The intrepid reformer, philanthropist and zamindar - Rani Rashmoni - not only built this beautiful temple but also persuaded the simple-living and reclusive Sri Ramakrishna to take charge of the activities there.

Sri Ramakrishna's famous disciple, Swami Vivekananda, spread the culture, heritage and majesty of this great land far and wide. Among Swamiji's noted disciples was Sister Nivedita or Bhogini Nibedita (a Scots-Irish social worker and schoolteacher, born: Margaret Elizabeth Noble) who gave her all to India. [Bhagini or Bhogini = 'Sister' in Bangla.]

She was a friend to many intellectuals, poets and artists, including: Rabindranath Tagore (Robi Thakur), Acharya Jagadish Chandra Bose and his spouse, Abala Bose; Nandalal Bose, Subrahmanya Bharati and Abanindranath Tagore.

Her book Kali, the Mother influenced Abanindranath Tagore (Aban Thakur) to paint Bharat Mata [Motherland.]

Sister Nivedita also came in contact with Saradamoni or Maa Sarada (a great spiritual teacher and spouse of Sri Ramakrishna Paramahamshadeb), who opened Nivedita School. Maa Sarada also started Durga Pujo @ Belur Math (in 1901). 

After Sri Ramakrishna passed away due to throat cancer, Maa Sarada (along with some of her companions) undertook a pilgrimage to North India and visited the Kashi Vishwanath Mandir at Benaras as well as the city of Ayodhya. After returning to Bengal, she became a 'guru-ma' or a 'spiritual guide'... and a much loved one at that.

In Dec 1910 she went to Kotharia in Orissa, and then traveled all over the South of India: to Madras (now Chennai), Madurai, Dhanuskoti and Rameswaram. She reached Bangalore (in 1911) and then returned to Bengal.

Btw, here is a piece from an editorial in Karma Yogin, written by Bhagini Nivedita; it shows her immense respect for India:

The whole history of the world shows that the Indian intellect is second to none. This must be proved by the performance of a task beyond the power of others, the seizing of the first place in the intellectual advance of the world. Is there any inherent weakness that would make it impossible for us to do this? Are the countrymen of Bhaskaracharya and Shankaracharya inferior to the countrymen of Newton and Darwin? We trust not. It is for us, by the power of our thought, to break down the iron walls of opposition that confront us, and to seize and enjoy the intellectual sovereignty of the world.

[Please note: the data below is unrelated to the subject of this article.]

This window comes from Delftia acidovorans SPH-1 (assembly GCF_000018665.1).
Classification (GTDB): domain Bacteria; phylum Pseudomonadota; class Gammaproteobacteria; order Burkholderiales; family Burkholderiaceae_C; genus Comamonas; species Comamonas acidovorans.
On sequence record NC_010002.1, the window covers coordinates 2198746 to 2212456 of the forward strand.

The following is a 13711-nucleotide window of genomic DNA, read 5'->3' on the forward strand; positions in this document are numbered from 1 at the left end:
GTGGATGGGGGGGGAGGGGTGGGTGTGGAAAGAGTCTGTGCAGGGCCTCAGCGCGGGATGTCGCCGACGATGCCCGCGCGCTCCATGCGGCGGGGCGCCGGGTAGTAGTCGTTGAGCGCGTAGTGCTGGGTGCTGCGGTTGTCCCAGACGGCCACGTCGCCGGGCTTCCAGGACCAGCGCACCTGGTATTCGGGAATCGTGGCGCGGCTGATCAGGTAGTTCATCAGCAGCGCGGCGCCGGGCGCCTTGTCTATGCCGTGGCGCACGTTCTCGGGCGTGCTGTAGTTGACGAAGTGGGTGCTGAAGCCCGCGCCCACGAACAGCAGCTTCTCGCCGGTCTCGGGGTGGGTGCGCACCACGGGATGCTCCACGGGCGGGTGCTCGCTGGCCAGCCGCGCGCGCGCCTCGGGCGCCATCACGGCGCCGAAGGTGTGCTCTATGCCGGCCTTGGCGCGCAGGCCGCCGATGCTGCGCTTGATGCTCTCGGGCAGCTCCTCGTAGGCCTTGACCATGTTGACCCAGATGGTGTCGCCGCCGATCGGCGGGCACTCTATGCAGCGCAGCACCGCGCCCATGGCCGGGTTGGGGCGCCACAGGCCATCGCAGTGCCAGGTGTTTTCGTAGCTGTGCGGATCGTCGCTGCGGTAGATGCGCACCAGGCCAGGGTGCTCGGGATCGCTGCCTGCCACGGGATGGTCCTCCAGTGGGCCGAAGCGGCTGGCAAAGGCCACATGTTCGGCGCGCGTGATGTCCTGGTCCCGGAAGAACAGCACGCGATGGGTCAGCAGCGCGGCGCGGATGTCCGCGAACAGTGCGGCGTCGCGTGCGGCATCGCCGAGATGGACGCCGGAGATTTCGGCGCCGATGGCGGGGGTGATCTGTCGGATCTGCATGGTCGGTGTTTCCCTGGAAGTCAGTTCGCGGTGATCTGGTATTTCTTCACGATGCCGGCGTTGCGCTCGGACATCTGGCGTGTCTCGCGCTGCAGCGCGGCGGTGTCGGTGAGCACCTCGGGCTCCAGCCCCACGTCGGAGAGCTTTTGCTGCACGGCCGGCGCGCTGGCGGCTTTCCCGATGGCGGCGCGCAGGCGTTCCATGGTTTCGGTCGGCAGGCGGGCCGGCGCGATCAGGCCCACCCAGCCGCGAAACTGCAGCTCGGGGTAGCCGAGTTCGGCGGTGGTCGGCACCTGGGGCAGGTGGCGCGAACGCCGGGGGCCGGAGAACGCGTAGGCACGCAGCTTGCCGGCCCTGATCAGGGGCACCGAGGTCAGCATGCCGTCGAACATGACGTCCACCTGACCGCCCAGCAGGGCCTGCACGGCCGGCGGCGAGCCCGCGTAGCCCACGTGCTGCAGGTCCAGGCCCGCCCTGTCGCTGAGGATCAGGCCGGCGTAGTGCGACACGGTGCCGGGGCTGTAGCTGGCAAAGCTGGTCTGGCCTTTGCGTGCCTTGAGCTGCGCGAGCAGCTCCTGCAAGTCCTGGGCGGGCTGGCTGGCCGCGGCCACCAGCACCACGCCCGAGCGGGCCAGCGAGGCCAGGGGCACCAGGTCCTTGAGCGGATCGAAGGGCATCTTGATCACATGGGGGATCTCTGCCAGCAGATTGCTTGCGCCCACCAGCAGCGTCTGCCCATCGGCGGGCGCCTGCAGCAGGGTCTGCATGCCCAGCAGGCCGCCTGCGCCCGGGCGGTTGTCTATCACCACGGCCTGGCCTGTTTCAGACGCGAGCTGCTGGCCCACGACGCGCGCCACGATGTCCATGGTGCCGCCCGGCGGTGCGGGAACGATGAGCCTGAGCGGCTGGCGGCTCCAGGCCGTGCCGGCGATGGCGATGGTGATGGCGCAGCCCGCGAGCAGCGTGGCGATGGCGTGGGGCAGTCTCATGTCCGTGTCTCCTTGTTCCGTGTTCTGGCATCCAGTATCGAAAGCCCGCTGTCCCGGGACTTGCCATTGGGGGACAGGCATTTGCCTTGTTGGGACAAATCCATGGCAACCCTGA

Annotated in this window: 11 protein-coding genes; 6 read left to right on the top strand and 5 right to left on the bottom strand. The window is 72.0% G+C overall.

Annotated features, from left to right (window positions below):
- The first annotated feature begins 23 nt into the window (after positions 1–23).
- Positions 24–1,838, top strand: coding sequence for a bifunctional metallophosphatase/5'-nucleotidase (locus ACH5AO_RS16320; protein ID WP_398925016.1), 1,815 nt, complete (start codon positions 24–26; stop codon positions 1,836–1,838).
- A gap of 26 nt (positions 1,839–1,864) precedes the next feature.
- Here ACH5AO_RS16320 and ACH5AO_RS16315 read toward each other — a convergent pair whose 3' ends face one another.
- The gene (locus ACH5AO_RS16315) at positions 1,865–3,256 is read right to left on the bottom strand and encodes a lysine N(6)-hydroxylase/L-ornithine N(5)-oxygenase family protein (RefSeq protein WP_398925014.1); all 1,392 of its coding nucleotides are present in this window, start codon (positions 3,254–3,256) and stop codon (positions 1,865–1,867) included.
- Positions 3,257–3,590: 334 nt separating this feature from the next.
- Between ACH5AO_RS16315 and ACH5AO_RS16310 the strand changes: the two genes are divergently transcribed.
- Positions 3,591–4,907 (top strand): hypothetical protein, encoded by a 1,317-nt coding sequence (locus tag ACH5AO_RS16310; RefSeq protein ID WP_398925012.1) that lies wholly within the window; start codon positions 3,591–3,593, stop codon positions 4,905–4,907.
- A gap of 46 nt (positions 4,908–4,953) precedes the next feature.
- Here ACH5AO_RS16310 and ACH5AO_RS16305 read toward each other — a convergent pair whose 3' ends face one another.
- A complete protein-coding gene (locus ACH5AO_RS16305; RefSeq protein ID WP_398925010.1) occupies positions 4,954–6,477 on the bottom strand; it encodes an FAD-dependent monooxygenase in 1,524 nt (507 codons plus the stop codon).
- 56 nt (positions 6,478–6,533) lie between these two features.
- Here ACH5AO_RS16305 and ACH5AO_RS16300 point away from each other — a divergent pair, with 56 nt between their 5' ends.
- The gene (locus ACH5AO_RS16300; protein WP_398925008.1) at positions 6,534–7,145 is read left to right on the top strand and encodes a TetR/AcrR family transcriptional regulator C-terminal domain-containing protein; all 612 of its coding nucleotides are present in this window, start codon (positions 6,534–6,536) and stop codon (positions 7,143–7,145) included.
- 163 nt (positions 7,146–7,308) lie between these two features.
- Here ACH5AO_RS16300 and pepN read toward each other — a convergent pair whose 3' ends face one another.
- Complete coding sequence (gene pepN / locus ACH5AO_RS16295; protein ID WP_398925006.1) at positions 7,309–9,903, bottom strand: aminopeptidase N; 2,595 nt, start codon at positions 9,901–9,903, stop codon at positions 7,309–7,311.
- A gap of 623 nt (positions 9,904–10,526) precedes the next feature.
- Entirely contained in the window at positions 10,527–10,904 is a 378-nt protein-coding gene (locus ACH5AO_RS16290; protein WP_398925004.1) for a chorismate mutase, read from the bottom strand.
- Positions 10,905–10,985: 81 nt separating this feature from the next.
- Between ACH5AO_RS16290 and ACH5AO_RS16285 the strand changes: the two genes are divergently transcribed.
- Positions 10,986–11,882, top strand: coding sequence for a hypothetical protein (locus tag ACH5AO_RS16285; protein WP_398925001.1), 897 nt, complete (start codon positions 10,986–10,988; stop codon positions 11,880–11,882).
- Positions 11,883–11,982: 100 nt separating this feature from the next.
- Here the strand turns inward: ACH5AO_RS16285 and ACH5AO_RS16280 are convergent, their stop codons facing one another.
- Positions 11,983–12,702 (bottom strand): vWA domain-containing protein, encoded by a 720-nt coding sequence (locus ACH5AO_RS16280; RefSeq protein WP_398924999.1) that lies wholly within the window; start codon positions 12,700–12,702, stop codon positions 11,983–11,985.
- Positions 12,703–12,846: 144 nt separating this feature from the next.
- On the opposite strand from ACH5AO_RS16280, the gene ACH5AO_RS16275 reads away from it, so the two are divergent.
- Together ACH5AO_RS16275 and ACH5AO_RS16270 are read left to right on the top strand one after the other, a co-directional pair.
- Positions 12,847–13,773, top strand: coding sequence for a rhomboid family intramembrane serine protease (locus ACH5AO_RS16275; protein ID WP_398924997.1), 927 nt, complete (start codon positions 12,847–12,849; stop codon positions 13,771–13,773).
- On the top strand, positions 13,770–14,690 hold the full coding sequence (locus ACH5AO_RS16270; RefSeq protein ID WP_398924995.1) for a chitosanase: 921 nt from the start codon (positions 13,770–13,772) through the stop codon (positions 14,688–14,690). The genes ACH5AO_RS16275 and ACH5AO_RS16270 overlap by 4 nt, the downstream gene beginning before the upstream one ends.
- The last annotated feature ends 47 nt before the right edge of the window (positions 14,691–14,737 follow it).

... In other words: 'Karm Yog'.

[Note: Aryabhatta's way of explaining and presenting complex theories and phenomena is very unique. I'm not aware whether the much-vaunted Greek astronomers came any close.

The pioneering botanist and physicist Acharya Jagadish Chandra Bose was great in every sense of the word. His was a phenomenal mind. He demonstrated that plants too had life when everyone else thought otherwise (and this "everyone else" included the scientific community, who would have surely employed 'logic', or their version of "logic" - in order to reach such a conclusion.) 

[Bose made a number of pioneering discoveries in plant physiology. He used his own invention, the crescograph, to measure plant response to various stimuli, and thereby scientifically proved parallelism between animal and plant tissues.]

Acharya J.C. Bose's explanation of what is "living" and "non-living" is a true eye-opener. It could not have happened without a blend of imagination and spirituality. And this, he would have clearly imbibed from our ancient heritage.

In my humble opinion: he enriched logic. He infused or rather breathed life into logic.

Mere cut-and-dry logic - devoid of imagination/ or philosophy/ or a bit of spiritualism - will remain incomplete. Is it not?

Acharya Shri J.C. Bose as well as Shri Aryabhatta were able to effortlessly merge logic with imagination and/or philosophy and/or spirituality. The results are there for all to see.

Yet, we have successfully buried their names in the sands of time, while others (aliens) have happily claimed the credit for their work. [Incidentally: Acharya J.C. Bose never sought patent, believing that knowledge is free and therefore, should be available to all and should benefit all. "It is the invention which is of importance for the mankind, not the inventor". Can you find any peer of such a noble-minded man? It's our great pride that such a phenomenal scholar was born in our country.]

But where are: Aryabhatta, Varahamihira, Brahmagupta, Pingala, Bhaskaracharya, Panini, Charak, Shushruta, Baudhayana, et al?

And where are the ones that are much closer to our times?

Like: Prasanta Chandra Mahalanobis, Acharya Jagadish Chandra Bose, Prof. Satyendra Nath Bose, Acharya Prafulla Chandra Ray, Dr. Meghnad Saha, Srinivasa Ramanujan, C.V. Raman, Sisir Kumar Mitra, et al?

Sadly, they are all lost in the mists of time. Not only have we successfully banished our greats from our collective memory, we have also ensured that they faded off the pages too. Come to think of it: we have done even better. Given our propensity for building "narrow domestic walls", we might even label the great Dr. Meghnad Saha as "backward".